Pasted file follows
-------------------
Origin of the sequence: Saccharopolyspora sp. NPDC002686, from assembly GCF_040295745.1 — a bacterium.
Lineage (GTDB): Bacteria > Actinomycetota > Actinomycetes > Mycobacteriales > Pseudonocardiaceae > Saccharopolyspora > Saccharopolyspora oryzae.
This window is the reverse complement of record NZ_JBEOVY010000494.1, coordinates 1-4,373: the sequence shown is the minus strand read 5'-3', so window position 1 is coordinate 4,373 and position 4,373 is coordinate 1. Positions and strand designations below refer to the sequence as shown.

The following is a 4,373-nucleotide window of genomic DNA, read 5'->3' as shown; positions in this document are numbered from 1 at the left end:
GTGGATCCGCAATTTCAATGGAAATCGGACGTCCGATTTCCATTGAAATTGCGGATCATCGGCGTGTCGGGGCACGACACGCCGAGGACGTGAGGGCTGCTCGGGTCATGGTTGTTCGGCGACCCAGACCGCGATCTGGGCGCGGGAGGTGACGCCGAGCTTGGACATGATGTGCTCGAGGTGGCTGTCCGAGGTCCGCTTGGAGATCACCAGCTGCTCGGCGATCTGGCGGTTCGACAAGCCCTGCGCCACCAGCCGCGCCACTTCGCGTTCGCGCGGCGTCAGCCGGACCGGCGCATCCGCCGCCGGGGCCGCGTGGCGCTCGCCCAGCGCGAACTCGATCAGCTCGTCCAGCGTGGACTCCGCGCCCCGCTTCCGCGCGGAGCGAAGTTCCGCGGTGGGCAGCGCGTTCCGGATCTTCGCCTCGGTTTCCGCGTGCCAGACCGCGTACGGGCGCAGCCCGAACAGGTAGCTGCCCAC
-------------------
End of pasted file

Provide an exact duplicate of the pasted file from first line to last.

Origin of the sequence: Saccharopolyspora sp. NPDC002686, from assembly GCF_040295745.1 — a bacterium.
Lineage (GTDB): Bacteria > Actinomycetota > Actinomycetes > Mycobacteriales > Pseudonocardiaceae > Saccharopolyspora > Saccharopolyspora oryzae.
This window is the reverse complement of record NZ_JBEOVY010000494.1, coordinates 1-4,373: the sequence shown is the minus strand read 5'-3', so window position 1 is coordinate 4,373 and position 4,373 is coordinate 1. Positions and strand designations below refer to the sequence as shown.

The following is a 4,373-nucleotide window of genomic DNA, read 5'->3' as shown; positions in this document are numbered from 1 at the left end:
GTGGATCCGCAATTTCAATGGAAATCGGACGTCCGATTTCCATTGAAATTGCGGATCATCGGCGTGTCGGGGCACGACACGCCGAGGACGTGAGGGCTGCTCGGGTCATGGTTGTTCGGCGACCCAGACCGCGATCTGGGCGCGGGAGGTGACGCCGAGCTTGGACATGATGTGCTCGAGGTGGCTGTCCGAGGTCCGCTTGGAGATCACCAGCTGCTCGGCGATCTGGCGGTTCGACAAGCCCTGCGCCACCAGCCGCGCCACTTCGCGTTCGCGCGGCGTCAGCCGGACCGGCGCATCCGCCGCCGGGGCCGCGTGGCGCTCGCCCAGCGCGAACTCGATCAGCTCGTCCAGCGTGGACTCCGCGCCCCGCTTCCGCGCGGAGCGAAGTTCCGCGGTGGGCAGCGCGTTCCGGATCTTCGCCTCGGTTTCCGCGTGCCAGACCGCGTACGGGCGCAGCCCGAACAGGTAGCTGCCCAC